DAVAO CITY (MindaNews/27 Oct) — The country’s largest women alliance has given the Aquino government a failing mark for leaving out Mindanao and women’s issues from its priority agenda.
Gabriela Rep. Luz Ilagan said there was no mention about Mindanao and about women in President Aquino’s state-of-the-nation address and in his new administration’s priority agenda.
The women’s group expects more women to suffer under the new administration because the budget for health and education services has been taken out to finance the P21-billion conditional cash transfer (CCT), the centerpiece of the government’s next year budget — which they said is basically a doleout.
“How can you be sure it will reach the poorest of the poor? How will you identify poorest of the poor?” Ilagan re-echoed the questions lobbed during the budget hearing in Congress.
“We found out during the congressional hearing that the first year of the program’s implementation will be spent conducting training for the DSWD (Department of Social Welfare and Development),” she said. “Do they really need one year to conduct the training? How much of the total amount will be taken out for these trainings, which will no longer reach the poorest of the poor?” she asked.
Ilagan said that the hefty CCT budget, glaring compared to that of the previous administration, will only increase the dependence of the people on doleouts from the government.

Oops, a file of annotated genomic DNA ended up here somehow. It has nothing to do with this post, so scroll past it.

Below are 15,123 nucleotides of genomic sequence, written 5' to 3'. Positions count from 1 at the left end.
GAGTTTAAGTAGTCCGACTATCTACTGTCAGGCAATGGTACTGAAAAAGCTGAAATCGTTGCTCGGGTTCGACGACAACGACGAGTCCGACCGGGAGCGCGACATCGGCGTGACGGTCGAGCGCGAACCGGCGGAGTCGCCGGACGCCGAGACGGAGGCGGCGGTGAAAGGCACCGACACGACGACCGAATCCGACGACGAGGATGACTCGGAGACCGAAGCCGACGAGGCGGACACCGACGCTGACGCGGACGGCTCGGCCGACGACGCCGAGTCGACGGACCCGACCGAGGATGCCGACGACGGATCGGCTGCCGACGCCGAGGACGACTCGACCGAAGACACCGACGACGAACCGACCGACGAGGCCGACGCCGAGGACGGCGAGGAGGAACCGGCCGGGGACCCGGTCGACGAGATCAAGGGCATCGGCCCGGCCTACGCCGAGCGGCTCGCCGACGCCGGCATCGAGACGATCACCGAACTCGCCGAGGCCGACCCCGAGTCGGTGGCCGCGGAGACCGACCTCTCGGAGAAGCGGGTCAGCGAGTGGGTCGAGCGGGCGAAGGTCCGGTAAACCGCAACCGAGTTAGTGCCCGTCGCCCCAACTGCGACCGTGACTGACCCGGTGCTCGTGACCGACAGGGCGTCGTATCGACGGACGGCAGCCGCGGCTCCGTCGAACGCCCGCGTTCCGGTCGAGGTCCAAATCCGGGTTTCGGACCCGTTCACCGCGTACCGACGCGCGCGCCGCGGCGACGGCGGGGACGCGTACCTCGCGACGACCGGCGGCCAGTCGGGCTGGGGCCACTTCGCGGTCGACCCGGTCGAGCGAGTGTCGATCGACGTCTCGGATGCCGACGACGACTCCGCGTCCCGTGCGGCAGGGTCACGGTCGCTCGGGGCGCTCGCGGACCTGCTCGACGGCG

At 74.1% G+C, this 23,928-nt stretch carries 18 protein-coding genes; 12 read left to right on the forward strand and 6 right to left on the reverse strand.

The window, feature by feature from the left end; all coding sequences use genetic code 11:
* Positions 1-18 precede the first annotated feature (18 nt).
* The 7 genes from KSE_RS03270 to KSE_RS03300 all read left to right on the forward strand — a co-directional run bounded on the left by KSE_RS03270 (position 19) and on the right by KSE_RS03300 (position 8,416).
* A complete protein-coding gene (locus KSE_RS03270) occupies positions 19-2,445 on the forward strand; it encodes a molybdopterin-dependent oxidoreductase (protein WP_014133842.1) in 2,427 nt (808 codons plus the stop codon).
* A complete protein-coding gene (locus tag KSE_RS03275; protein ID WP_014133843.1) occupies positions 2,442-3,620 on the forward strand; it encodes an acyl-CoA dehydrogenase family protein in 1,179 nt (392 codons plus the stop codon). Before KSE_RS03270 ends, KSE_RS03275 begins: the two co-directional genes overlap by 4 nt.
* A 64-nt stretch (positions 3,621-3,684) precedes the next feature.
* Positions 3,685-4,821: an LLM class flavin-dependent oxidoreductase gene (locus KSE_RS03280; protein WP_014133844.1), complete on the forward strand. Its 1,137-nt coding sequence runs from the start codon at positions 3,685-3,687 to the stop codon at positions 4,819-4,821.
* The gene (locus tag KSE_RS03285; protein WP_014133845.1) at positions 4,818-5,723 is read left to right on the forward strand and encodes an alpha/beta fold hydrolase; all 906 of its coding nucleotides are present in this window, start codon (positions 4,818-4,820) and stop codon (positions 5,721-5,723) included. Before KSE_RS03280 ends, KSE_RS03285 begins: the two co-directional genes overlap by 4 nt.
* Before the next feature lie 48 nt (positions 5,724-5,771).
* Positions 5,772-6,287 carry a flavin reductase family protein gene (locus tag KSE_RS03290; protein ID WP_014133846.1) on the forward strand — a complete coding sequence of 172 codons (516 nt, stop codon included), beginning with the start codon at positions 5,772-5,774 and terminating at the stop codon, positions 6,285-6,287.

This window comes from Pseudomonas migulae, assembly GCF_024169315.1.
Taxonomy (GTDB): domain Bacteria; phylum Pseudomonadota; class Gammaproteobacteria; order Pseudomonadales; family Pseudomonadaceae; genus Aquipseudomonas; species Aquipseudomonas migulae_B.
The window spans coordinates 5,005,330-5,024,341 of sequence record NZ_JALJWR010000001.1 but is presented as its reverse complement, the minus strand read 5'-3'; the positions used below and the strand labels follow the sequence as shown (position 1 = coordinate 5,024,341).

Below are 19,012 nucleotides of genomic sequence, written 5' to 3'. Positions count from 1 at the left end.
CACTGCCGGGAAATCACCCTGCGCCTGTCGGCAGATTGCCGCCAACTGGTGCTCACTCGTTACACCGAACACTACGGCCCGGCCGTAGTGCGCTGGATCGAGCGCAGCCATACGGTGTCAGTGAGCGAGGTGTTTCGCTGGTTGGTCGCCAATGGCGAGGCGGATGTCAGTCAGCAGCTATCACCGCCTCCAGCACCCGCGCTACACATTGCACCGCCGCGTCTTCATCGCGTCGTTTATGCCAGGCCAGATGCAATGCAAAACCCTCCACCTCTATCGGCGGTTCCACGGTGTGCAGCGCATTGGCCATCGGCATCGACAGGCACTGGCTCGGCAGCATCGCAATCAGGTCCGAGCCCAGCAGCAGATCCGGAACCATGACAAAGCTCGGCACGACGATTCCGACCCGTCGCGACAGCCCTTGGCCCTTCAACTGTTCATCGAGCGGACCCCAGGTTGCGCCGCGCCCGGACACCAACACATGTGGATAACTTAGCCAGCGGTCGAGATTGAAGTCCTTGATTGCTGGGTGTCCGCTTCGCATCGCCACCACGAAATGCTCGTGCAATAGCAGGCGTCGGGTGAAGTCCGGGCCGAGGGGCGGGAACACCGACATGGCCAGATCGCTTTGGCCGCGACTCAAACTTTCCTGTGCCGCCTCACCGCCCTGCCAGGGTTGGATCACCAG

She said that except for farm-to-market roads, Mindanao was hardly mentioned in the President’s state-of-the-nation address (SONA).
“Because they’re taking out the budget (for state colleges and universities), where will the state universities look for their capital outlay? He (Aquino) said the school can look for income, this is a go signal to commercialize schools,” Ilagan said. “Even Mindanao was missing in the SONA, except for the farm to market roads and Mindanao has been a major player in the country.”
(In relation to Mindanao, the President in his SONA also expressed hope the peace process with the Moro Islamic Liberation Front would resume after Ramadan. Ramadan ended September 9).
Ilagan said the cases of extrajudicial killing, illegal arrest and other human rights violations seem to continue under the new administration from the previous one.
Ilagan said the new administration turned a deaf ear to the women’s groups’ manifesto to release the 43 health workers arrested in Morong in February this year despite the trumped up charges against them. Two of the health workers gave birth in jail. “In contrast to the amnesty program he extended to the soldiers involved in the Oakwood mutiny, he failed to show any sensitivity to the health workers who gave birth in jail,” she said.
Lyda Canson, chairperson emeritus of Gabriela Davao, said that just like the last four administrations, women cannot expect much change from the present administration.
The women’s group remembers on October 28 the first largest protest of Filipino women 27 years ago, when 10,000 women marched the streets of Makati to protest the tyranny of the Marcos regime.
“Women’s emancipation remains an illusion, if we don’t change the political and economic system, ” Canson said. “There can never be real women’s emancipation if the country remains under the clutch of foreign domination.” (Germelina Lacorte / MindaNews)